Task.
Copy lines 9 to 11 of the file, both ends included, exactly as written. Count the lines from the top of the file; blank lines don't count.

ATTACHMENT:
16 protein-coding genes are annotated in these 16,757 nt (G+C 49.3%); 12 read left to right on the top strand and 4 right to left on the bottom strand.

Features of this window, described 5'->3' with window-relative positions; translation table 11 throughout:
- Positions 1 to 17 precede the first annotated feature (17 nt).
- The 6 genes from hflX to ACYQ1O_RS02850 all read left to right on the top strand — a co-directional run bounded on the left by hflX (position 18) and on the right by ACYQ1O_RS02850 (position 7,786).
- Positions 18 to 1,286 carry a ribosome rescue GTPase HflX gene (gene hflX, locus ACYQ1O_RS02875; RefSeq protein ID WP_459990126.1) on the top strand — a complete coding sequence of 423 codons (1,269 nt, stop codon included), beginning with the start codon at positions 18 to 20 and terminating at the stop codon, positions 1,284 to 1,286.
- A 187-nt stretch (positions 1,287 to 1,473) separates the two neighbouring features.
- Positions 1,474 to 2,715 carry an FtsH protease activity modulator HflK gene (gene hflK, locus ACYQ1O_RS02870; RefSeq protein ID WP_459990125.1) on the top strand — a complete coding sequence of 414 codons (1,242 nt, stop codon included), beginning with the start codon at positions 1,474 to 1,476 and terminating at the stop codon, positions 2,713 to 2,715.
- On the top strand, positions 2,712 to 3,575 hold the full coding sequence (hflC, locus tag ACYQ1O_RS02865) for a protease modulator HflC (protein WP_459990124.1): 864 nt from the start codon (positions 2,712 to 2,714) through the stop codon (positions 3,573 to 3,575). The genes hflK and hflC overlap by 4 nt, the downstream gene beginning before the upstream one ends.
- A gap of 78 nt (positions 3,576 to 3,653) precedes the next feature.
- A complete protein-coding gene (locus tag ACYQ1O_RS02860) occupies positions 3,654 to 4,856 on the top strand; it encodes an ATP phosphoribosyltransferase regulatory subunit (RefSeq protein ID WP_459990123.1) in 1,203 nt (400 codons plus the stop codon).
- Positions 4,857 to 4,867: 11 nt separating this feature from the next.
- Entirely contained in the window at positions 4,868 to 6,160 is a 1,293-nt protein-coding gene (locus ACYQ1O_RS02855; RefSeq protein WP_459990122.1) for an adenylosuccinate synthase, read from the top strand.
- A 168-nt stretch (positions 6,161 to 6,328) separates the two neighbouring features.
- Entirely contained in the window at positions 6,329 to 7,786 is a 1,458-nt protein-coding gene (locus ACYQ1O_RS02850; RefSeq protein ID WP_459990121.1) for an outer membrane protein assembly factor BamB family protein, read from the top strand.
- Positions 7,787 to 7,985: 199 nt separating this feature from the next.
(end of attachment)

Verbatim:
- A gap of 78 nt (positions 3,576 to 3,653) precedes the next feature.
- A complete protein-coding gene (locus tag ACYQ1O_RS02860) occupies positions 3,654 to 4,856 on the top strand; it encodes an ATP phosphoribosyltransferase regulatory subunit (RefSeq protein ID WP_459990123.1) in 1,203 nt (400 codons plus the stop codon).
- Positions 4,857 to 4,867: 11 nt separating this feature from the next.